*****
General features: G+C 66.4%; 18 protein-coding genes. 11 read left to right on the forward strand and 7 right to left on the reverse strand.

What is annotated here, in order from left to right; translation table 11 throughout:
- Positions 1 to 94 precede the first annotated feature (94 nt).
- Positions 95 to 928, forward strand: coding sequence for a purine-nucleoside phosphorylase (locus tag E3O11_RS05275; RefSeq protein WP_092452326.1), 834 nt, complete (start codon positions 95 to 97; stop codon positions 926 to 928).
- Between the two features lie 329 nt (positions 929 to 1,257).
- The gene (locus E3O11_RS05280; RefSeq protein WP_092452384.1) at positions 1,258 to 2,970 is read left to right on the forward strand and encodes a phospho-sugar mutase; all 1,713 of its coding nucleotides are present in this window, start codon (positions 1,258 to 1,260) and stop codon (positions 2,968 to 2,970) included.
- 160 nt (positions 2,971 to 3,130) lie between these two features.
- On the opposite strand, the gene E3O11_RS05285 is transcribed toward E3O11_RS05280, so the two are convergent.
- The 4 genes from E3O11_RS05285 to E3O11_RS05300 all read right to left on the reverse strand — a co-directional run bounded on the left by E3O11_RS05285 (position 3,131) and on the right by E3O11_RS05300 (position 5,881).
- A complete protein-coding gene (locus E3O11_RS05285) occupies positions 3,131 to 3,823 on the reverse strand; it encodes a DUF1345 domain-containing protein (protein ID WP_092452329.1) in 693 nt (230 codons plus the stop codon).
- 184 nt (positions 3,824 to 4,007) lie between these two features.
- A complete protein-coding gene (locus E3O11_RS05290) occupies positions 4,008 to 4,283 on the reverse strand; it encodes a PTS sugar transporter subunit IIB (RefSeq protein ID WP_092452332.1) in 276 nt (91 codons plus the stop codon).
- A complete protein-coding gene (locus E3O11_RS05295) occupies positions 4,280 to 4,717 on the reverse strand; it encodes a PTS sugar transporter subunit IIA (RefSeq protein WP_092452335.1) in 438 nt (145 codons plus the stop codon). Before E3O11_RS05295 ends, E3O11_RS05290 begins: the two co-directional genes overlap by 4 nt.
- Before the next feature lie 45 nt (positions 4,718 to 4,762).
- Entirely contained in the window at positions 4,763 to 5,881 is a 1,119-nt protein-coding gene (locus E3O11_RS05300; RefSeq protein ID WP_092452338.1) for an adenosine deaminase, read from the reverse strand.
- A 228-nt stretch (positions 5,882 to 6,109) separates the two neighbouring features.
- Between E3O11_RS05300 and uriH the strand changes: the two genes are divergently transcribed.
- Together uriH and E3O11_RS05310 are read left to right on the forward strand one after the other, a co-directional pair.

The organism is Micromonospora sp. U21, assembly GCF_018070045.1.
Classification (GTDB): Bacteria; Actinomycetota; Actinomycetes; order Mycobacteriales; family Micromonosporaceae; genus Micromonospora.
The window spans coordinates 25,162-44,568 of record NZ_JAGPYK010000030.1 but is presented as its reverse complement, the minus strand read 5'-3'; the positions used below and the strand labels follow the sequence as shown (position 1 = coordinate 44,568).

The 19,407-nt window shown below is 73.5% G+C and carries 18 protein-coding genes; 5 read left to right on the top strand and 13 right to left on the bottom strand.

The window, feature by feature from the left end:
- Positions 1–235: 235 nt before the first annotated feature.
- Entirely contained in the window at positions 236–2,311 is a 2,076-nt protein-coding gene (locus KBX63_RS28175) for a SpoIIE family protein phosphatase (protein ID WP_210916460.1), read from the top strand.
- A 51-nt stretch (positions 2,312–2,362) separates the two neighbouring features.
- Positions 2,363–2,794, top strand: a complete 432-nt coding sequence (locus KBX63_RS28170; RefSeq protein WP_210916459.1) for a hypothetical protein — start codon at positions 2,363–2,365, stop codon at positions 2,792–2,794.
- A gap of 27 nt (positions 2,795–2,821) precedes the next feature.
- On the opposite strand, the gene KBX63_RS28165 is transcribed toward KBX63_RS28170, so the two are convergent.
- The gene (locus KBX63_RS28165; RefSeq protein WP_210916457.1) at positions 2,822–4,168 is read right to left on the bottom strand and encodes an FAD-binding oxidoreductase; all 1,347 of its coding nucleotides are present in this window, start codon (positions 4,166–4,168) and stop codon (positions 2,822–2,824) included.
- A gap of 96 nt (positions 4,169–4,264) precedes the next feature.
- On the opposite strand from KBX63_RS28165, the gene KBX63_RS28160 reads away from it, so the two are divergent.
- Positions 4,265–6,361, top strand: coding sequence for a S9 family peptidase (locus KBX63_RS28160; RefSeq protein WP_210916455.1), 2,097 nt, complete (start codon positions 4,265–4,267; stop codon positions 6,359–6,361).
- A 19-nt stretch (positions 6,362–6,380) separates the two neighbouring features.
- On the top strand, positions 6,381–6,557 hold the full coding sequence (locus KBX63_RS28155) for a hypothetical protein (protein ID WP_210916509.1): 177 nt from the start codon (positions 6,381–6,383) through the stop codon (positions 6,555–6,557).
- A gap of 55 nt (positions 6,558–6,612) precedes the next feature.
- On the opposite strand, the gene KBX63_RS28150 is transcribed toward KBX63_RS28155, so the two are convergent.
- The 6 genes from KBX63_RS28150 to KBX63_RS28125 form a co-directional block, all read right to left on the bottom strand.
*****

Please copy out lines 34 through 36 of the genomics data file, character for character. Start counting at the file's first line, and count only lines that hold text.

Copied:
- A 19-nt stretch (positions 6,362–6,380) separates the two neighbouring features.
- On the top strand, positions 6,381–6,557 hold the full coding sequence (locus KBX63_RS28155) for a hypothetical protein (protein ID WP_210916509.1): 177 nt from the start codon (positions 6,381–6,383) through the stop codon (positions 6,555–6,557).
- A gap of 55 nt (positions 6,558–6,612) precedes the next feature.